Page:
1) Increased shareholder dividends;
2) Enormously inflated salaries, stock options, and other rewards of dubious merit to corporate CEOs; and
3) Huge reservoirs of so-called “dead-money.”
Instead of a paltry two per cent, imagine what increasing corporate income tax to the same level it currently is in the United States — 35 per cent — would bring to the Canadian federal treasury? Each percentage point of corporate taxation currently brings in circa $1.85 billion, so a 20 per cent increase would result in $37 billion. As I suggested in “Election 2015: Will Canada leap forward or fall back?” this would be:
“A tidy sum with which to address income inequality, the infrastructure deficit, a national daycare program, a national pharmacare program, assistance to aboriginal communities, and investments in renewable energy.”
$37 billion in revenues would dwarf the $10 billion in infrastructure spending promised by Justin Trudeau. One could accomplish far more stimulus and still balance the budget! And this suggestion is hardly even dramatically transformative in the overall context of economic re-balancing from neoliberal excesses. It would simply be leveling the playing field with the United States, itself hardly a paragon of progressive social democracy.
To provide a comparative context, Figure 1 shows the federal rates of corporate taxation in 24 countries in the developed world (plus India). Canada’s rate of 15 per cent is the second lowest after Ireland (12.5 per cent). Outside abject tax havens like the Bahamas, Bahrain, the Cayman Island, Guernsey, and Vanuatu where corporations pay no income tax at all, Canada is at the forefront of nations where corporations fail to pay their share (Source: KMPG].
If we recognize the precarious state of the world’s climate, the dreadful consequences of years of infrastructure neglect (and not just roads and bridges, but the arts, science, public broadcasting and all the social and culture infrastructure that supports a society), the enormous human costs of economic inequality, the dreadful situation in many native communities, and the terrible democratic consequences of our dysfunctional political and electoral system, should we not dream big? If we desire substantive social, economic, political, and environmental change, is it not appropriate to reach far? Indeed, given the potentially cataclysmic consequences of climate change, should we not reach very far?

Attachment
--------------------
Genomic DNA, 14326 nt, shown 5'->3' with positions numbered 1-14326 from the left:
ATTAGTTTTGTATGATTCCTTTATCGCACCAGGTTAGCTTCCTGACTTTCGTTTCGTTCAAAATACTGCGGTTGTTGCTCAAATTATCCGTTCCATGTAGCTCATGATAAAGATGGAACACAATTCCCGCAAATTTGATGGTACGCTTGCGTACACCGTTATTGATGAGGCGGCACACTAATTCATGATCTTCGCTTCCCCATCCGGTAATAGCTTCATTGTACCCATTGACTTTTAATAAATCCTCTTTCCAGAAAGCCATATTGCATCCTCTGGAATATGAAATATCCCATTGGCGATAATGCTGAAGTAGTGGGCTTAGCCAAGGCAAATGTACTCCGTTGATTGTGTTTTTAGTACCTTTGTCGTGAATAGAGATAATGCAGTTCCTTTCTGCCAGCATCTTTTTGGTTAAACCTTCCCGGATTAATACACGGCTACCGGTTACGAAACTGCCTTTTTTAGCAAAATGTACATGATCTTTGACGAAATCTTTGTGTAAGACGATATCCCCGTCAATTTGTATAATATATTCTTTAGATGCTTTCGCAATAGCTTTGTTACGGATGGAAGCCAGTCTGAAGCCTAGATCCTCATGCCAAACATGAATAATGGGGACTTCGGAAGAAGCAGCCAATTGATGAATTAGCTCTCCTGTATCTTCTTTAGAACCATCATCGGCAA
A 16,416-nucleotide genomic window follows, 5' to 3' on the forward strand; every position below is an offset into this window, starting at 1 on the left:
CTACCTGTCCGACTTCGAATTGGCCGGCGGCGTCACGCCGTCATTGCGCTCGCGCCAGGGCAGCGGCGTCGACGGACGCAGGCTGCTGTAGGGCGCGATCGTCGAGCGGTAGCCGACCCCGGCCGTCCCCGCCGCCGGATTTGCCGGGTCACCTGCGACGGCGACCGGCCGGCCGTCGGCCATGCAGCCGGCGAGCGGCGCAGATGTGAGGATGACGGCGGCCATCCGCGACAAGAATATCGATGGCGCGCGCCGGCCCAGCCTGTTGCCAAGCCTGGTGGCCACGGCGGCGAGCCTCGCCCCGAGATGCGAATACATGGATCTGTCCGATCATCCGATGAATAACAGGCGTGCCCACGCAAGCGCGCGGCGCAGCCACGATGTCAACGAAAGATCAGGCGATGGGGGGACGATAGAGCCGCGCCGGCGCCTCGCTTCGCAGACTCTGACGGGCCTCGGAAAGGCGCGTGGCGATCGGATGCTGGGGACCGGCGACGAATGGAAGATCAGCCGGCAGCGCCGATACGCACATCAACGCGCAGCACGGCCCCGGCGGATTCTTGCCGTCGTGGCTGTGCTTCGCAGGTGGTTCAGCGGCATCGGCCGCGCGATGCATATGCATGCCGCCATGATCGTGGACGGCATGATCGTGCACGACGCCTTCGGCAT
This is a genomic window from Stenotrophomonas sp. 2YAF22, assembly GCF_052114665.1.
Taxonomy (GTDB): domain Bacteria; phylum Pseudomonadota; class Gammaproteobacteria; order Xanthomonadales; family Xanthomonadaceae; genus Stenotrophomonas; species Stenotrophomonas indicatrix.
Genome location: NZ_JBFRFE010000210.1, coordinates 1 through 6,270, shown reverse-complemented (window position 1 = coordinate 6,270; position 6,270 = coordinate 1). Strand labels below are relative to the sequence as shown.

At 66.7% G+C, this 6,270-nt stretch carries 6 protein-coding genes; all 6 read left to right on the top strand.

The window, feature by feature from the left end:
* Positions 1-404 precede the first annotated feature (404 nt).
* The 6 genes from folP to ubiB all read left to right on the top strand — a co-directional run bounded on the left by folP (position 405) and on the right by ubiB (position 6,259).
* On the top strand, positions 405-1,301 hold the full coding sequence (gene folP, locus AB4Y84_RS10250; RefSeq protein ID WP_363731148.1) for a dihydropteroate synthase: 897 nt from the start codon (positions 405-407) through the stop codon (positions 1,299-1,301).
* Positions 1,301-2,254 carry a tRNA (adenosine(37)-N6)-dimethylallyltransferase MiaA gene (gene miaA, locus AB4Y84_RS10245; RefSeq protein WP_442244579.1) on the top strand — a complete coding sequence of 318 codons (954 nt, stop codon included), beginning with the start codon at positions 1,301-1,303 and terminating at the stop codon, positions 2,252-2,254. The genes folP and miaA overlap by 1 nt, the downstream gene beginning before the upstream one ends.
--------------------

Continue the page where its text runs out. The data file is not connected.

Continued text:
A new political currency
“The Libs ran left and soared. The NDP moved right and crashed. Now it’s up to the public to turn cynical strategy into action.” — Naomi Klein
As astute readers may have noticed, I’ve done little in this essay beyond expanding on the excellent points succinctly made by Naomi Klein in her recent Facebook/Twitter posts.
I’m not sure how much of the election results one can ascribe to the precise details of NDP policy, which the general public tends to pay scant attention to, so much as the lack of a substantive, transformative banner to unfurl in the political winds. Justin Trudeau soared to an electoral victory, lifted by winds of hope and change, but sometimes based on rather thin substance.
For example, where the NDP proposed a serious plan to cut greenhouse gas emissions 34 per cent by 2025, the Liberals instead offered a vague promise that, “Canada will do its part to limit global warming to two degrees Celsius.” I’ve no idea what the new Canadian government will bring to the table at the Paris climate change conference (COP 21, the United Nations Conference of the Parties), and it may be very good indeed, but where the NDP offered electors substance the Liberals offered only platitudes.
Imagine the enormous transformative political power of wedding substantive policy to a soaring vision. Of seeing far beyond the mole-hills to the distant mountains — and having a clear plan of how to reach them. If the New Democratic Party is to be a meaningful force on the Canadian political stage it needs to dramatically distinguish itself from the competition. While historically the Conservatives and Liberals have presented two sides of the same coin, the NDP needs to discard the two-bits and mint a new political currency.
It often seems that the closer the NDP comes to achieving its own vision, the less expansive that vision becomes. In the last Ontario provincial election, the NDP grew timid and allowed the Liberal party space to expand into progressive terrain, outflanking them on the left. In Nova Scotia, after 15 years of patient groundwork to lay out a social democratic programme, once in power the NDP veered to the center, and the electorate, confused, veered back to the Liberals (see Election Nova Scotia: Orange crush to red tide). In contrast, in 2015 in Alberta under Rachel Notley, the NDP stuck to a resolutely progressive agenda and knocked it out of the park, winning a majority government. Could this work across Canada? The alternatives have been tried — and failed. The time has come to leap.
“It’s not just the end of the world – it could be a new beginning.” – Naomi Klein
Like this article? rabble is reader-supported journalism. Chip in to keep stories like these coming.